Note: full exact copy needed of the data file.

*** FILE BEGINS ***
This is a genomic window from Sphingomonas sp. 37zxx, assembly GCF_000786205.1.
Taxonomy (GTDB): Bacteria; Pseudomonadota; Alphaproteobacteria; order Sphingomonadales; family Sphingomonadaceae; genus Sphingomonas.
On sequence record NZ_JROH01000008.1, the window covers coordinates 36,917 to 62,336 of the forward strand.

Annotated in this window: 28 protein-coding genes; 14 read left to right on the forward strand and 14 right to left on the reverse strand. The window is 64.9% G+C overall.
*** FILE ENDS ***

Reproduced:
This is a genomic window from Sphingomonas sp. 37zxx, assembly GCF_000786205.1.
Taxonomy (GTDB): Bacteria; Pseudomonadota; Alphaproteobacteria; order Sphingomonadales; family Sphingomonadaceae; genus Sphingomonas.
On sequence record NZ_JROH01000008.1, the window covers coordinates 36,917 to 62,336 of the forward strand.

Annotated in this window: 28 protein-coding genes; 14 read left to right on the forward strand and 14 right to left on the reverse strand. The window is 64.9% G+C overall.